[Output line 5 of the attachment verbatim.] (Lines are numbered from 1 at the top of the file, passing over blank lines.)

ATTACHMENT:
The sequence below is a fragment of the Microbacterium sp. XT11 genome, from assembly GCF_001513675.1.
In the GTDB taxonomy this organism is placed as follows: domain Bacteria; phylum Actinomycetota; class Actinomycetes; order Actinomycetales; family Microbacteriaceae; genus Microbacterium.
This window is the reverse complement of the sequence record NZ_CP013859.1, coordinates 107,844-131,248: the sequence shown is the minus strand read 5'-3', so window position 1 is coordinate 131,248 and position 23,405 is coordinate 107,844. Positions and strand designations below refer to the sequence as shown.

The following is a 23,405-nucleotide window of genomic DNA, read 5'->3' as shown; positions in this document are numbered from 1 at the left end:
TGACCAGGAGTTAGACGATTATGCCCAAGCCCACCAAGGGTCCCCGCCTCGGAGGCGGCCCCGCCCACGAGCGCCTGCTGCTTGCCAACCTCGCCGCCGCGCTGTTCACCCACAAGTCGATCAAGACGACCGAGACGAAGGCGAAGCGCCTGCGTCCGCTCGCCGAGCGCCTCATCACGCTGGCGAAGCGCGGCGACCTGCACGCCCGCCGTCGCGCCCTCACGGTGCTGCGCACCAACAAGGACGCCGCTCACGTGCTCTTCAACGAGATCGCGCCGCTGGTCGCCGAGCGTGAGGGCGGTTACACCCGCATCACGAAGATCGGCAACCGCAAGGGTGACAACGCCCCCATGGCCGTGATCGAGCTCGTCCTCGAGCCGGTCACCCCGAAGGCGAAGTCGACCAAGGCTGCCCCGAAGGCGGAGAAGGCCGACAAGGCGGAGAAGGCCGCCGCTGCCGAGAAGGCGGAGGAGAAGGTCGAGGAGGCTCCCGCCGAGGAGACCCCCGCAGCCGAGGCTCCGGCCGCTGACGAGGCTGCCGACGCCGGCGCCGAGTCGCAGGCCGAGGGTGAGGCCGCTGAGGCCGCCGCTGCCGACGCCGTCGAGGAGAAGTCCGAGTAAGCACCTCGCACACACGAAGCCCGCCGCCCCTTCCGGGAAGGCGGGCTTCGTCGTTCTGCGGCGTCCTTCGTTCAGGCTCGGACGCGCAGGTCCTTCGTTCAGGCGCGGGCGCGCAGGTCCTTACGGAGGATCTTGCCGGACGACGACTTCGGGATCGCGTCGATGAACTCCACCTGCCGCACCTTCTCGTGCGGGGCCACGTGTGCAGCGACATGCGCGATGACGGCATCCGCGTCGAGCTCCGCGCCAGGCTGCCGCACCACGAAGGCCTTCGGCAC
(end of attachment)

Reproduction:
TGACCAGGAGTTAGACGATTATGCCCAAGCCCACCAAGGGTCCCCGCCTCGGAGGCGGCCCCGCCCACGAGCGCCTGCTGCTTGCCAACCTCGCCGCCGCGCTGTTCACCCACAAGTCGATCAAGACGACCGAGACGAAGGCGAAGCGCCTGCGTCCGCTCGCCGAGCGCCTCATCACGCTGGCGAAGCGCGGCGACCTGCACGCCCGCCGTCGCGCCCTCACGGTGCTGCGCACCAACAAGGACGCCGCTCACGTGCTCTTCAACGAGATCGCGCCGCTGGTCGCCGAGCGTGAGGGCGGTTACACCCGCATCACGAAGATCGGCAACCGCAAGGGTGACAACGCCCCCATGGCCGTGATCGAGCTCGTCCTCGAGCCGGTCACCCCGAAGGCGAAGTCGACCAAGGCTGCCCCGAAGGCGGAGAAGGCCGACAAGGCGGAGAAGGCCGCCGCTGCCGAGAAGGCGGAGGAGAAGGTCGAGGAGGCTCCCGCCGAGGAGACCCCCGCAGCCGAGGCTCCGGCCGCTGACGAGGCTGCCGACGCCGGCGCCGAGTCGCAGGCCGAGGGTGAGGCCGCTGAGGCCGCCGCTGCCGACGCCGTCGAGGAGAAGTCCGAGTAAGCACCTCGCACACACGAAGCCCGCCGCCCCTTCCGGGAAGGCGGGCTTCGTCGTTCTGCGGCGTCCTTCGTTCAGGCTCGGACGCGCAGGTCCTTCGTTCAGGCGCGGGCGCGCAGGTCCTTACGGAGGATCTTGCCGGACGACGACTTCGGGATCGCGTCGATGAACTCCACCTGCCGCACCTTCTCGTGCGGGGCCACGTGTGCAGCGACATGCGCGATGACGGCATCCGCGTCGAGCTCCGCGCCAGGCTGCCGCACCACGAAGGCCTTCGGCAC